Where I live, Comcast is my only option for High Speed Internet (I do not include satellite because it simply isn't even remotely comparable in performance). I have a buddy who lives in an area that also has Verizon FIOS.

Prior to FIOS becoming available in his area, we had similar cable bills, and similar abysmal customer service experiences from Comcast. After FIOS was made available in his area, his Comcast experience took a complete 180 degree turn. After calling them to disconnect his service to switch to FIOS, they cut his bill by roughly 30%. The reliability of the service for him has improved drastically as well.

For me, same old crap. Zero flexibility in billing. The cable service itself is ok, though not great. Customer Service is a complete joke. It's like I'm dealing with a completely different company than my buddy. Natural monopolies good for the consumer? Absolute garbage. Mignon Clyburne, you are nothing more than a douchebag lackey in Corporate America's pockets. But then again, what politician isn't? So disappointing seeing the road our country is going down.




RE: Natural Monopolies my $@#
By Spuke on 8/14/2014 12:31:45 PM , Rating: 2
It might actually be worth buying one of the Verizon unlimited plans off ebay.


Corruption
By Flunk on 8/14/2014 9:51:32 AM , Rating: 2
When this sort of corruption is found out everyone involved should be fired on the spot and criminal charges laid. How is it that politicians in the USA get away with so much? In my country (Canada) if something like this was found out the outrage would be immediate.




For a different reason...
By Madlyb on 8/14/2014 1:47:28 PM , Rating: 2
I am with Comcast on this one. Why would they need to spend more money...when the industry already pretty owns the FCC?




The Musings of a Socialist
By EricMartello on 8/19/2014 3:11:38 PM , Rating: 2
quote:
Well from a regulatory standpoint you have to look at the marketplace. Sometimes there's natural monopolies or oligopolies


In a properly managed capitalist system, a particular company dominating an industry largely due to being the only game in down doesn't and shouldn't preclude new businesses with new ideas from making an effort to try said ideas in the marketplace.

This statement is basically an endorsement of protectionism, which is the FCC's prime directive. It's secondary directive includes brushing the first amendment aside and imposing "decency" standards for what can and can't be shown on TV broadcasts.

quote:
There are instances... there are entities... where it may makes sense for their to be one or two in the market.


I guess this makes sense if it is the entire justification for the existence of your organization, the FCC.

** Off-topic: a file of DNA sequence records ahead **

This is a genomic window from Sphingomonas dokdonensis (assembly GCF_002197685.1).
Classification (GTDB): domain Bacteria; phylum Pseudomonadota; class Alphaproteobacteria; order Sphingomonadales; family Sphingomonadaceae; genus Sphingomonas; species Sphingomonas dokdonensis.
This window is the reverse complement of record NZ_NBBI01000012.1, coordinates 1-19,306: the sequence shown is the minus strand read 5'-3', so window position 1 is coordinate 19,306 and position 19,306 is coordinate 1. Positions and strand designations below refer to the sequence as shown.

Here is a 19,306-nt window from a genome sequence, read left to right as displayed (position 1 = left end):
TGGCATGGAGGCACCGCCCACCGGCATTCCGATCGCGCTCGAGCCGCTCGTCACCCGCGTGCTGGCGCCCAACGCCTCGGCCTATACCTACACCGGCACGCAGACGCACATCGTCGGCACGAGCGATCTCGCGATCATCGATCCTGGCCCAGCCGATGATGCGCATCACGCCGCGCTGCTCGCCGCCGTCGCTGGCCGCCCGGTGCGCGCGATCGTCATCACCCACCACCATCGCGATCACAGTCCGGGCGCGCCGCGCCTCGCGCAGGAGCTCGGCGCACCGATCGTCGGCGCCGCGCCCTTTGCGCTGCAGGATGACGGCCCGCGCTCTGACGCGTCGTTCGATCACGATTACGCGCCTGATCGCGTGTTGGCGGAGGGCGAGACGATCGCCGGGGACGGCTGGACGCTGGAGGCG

quote:
Take your uh... primary electric and gas company... there's usually one or two in the area. You might have marketers that provide you gas. But in terms of the infrastructure it usually is that legacy ... legacy industrial-owned utility.


Wait, what? Obama told us that we didn't build that and that government built it. Without government to wipe our collective a55es for us we would be hopelessly lost. [sarcasm_tag]

The fact is that we have outdated federal regulations that allow energy companies to stay in business as monopolies with NO LEGITIMATE REASON. Even if there were people who had new ideas for methods of delivering energy that does not include pipelines or overhead wires - the insurmountable wall of red tape put in place to ensure the industry dinosaurs stay in business keeps innovation firmly at bay.

quote:
It is quite natural. You don't want ten companies digging up the ground at different times. So it is natural in some instances for their to be a monopoly.


Who's to say that the companies, if allowed to compete, would not find another way to lay cables that does not require digging up the ground? Perhaps a modular underground system that is installed once and can easily be upgraded in the future as needed without digging in populated areas.

You would have to be a complete fcuktard to actually believe that this pathetic endorsement of socialism is "natural" and then double down by saying it is "beneficial" to citizens.

quote:
In this case [Sirius XM] the commission concluded before I came in... that this might be a natural monopoly...


Right, because allowing potential competitors to launch their own satellites would be a real nuisance.

quote:
You've got a regulatory body in place that says, "Ok. We're going to look closely at this monopoly to ensure that the consumers that are engaging in this space are protected."


Ahhhh, here we go. Now the spin is in high gear. So all of these impediments to business - while simultaneously being an expansion of government regulatory power - are all about making it safe for those hapless consumers.

quote:
Again, that's why you have bodies like mine because we know markers are not perfect...


So the assumption is that a collective of idiots is perfect?

quote:
We will put We will evaluate the [Comcast-Time Warner] application and we will put the notice to public so the public can weigh in on this.


I move to abolish the FCC and deregulate our nations telecomm industry.




Wow
By room200 on 8/13/2014 9:35:24 PM , Rating: 1
I can't stand b!tches like this.